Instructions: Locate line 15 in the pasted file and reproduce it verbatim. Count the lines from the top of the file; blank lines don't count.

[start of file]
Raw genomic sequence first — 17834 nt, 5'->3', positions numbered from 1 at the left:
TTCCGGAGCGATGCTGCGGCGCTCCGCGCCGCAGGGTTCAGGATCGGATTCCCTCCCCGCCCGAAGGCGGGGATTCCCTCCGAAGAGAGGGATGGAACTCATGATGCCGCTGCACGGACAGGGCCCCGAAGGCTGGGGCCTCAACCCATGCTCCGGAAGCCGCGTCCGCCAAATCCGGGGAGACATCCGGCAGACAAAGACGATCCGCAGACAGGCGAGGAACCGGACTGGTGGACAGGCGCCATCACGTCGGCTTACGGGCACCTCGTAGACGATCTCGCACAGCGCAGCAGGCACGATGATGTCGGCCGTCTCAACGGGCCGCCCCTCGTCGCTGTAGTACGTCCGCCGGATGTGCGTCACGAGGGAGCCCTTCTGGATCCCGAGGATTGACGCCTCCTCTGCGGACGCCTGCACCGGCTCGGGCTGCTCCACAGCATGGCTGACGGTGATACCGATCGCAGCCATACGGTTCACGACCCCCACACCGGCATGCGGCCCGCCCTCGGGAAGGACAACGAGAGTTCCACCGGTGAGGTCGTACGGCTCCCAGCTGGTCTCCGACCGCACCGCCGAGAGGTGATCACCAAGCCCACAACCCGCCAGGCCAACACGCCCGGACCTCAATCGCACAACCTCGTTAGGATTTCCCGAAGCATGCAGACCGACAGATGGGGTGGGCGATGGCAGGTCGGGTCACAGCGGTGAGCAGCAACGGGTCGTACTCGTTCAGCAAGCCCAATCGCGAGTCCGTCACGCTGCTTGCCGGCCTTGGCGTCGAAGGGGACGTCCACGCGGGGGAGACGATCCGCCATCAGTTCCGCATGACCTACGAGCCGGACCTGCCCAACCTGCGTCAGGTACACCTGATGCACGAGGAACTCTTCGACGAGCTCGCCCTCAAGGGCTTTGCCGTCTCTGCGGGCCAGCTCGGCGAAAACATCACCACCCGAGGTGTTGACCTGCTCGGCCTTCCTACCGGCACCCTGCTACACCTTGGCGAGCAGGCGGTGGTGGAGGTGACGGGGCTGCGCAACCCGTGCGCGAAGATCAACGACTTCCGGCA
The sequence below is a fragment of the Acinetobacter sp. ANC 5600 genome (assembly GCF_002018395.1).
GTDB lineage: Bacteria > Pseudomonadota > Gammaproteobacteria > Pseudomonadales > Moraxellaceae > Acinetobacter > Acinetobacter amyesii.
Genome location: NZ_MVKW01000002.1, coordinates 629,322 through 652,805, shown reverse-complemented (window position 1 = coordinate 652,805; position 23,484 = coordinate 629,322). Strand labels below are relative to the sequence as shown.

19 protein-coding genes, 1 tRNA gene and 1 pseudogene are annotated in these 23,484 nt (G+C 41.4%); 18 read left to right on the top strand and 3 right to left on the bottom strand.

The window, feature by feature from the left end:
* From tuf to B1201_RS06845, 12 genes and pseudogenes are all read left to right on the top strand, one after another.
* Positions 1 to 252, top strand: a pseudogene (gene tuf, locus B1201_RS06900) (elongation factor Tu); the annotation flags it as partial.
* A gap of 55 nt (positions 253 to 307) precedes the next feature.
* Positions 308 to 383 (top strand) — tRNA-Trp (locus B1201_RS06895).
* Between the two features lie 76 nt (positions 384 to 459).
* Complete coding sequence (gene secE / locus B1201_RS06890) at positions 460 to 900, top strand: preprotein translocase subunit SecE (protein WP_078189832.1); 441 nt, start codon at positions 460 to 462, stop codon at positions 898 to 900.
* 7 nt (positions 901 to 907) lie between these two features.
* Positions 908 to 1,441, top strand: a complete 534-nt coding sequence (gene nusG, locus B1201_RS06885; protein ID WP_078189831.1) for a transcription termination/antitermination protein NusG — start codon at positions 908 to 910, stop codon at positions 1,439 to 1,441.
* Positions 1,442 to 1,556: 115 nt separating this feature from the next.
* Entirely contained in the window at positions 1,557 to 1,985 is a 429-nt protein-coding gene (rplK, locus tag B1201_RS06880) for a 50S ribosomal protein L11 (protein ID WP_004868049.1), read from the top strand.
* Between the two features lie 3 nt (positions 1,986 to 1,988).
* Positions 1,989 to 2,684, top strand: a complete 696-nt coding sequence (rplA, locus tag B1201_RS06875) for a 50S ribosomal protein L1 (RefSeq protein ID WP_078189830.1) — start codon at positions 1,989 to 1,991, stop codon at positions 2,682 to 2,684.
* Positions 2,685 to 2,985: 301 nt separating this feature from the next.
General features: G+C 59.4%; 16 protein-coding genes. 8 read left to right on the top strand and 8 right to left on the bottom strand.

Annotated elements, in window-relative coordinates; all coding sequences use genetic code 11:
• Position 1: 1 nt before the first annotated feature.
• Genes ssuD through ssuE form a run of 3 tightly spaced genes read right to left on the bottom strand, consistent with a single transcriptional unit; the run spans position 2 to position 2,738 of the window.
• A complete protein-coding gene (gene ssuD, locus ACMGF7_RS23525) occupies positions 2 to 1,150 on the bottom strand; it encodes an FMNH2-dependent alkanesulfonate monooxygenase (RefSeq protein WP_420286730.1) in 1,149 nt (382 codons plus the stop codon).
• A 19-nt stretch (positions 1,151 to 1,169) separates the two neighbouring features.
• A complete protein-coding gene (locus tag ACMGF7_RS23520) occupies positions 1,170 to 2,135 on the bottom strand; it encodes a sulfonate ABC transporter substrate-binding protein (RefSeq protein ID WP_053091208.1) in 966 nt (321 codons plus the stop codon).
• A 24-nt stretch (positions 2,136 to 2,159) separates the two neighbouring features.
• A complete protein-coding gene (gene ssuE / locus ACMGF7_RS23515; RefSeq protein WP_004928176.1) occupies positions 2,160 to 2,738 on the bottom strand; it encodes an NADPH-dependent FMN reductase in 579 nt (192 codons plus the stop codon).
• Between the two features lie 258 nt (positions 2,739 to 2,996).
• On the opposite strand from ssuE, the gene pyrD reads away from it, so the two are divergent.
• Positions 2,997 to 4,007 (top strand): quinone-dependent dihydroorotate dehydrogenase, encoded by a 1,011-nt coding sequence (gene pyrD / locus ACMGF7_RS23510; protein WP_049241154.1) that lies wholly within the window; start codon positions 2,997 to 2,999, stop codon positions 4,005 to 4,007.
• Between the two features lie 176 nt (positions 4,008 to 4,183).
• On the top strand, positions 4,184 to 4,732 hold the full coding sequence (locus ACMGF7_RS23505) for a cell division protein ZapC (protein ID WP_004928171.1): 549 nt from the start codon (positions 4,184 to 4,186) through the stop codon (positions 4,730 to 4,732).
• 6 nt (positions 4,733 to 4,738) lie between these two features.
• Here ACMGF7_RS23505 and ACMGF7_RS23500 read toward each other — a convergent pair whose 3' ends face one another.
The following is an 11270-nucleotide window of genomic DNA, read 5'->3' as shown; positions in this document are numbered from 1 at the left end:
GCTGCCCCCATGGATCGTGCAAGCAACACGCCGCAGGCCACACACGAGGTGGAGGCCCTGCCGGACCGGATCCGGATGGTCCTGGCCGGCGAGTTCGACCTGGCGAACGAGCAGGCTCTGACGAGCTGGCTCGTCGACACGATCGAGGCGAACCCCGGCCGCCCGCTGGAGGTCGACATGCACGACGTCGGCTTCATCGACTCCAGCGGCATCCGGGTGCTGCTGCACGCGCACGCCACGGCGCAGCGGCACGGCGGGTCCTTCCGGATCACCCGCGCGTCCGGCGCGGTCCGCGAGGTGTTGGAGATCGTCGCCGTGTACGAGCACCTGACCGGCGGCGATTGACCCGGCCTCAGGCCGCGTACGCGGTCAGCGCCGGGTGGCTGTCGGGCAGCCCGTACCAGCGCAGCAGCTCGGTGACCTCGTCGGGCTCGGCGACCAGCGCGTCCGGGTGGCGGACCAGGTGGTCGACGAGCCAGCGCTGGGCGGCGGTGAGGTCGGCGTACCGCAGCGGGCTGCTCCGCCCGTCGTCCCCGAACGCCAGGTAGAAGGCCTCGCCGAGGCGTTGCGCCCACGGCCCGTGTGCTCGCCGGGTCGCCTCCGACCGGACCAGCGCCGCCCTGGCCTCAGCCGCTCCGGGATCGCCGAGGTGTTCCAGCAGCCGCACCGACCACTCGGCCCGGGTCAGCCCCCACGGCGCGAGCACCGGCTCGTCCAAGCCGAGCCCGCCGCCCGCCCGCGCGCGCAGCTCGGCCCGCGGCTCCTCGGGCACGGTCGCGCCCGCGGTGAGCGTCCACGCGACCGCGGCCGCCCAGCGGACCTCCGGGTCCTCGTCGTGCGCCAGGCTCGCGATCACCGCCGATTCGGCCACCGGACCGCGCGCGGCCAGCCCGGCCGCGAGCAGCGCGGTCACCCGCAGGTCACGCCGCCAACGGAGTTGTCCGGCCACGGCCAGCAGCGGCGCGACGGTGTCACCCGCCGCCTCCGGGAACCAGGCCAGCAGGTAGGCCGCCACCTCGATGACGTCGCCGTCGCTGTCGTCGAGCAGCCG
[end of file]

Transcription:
* Positions 908 to 1,441, top strand: a complete 534-nt coding sequence (gene nusG, locus B1201_RS06885; protein ID WP_078189831.1) for a transcription termination/antitermination protein NusG — start codon at positions 908 to 910, stop codon at positions 1,439 to 1,441.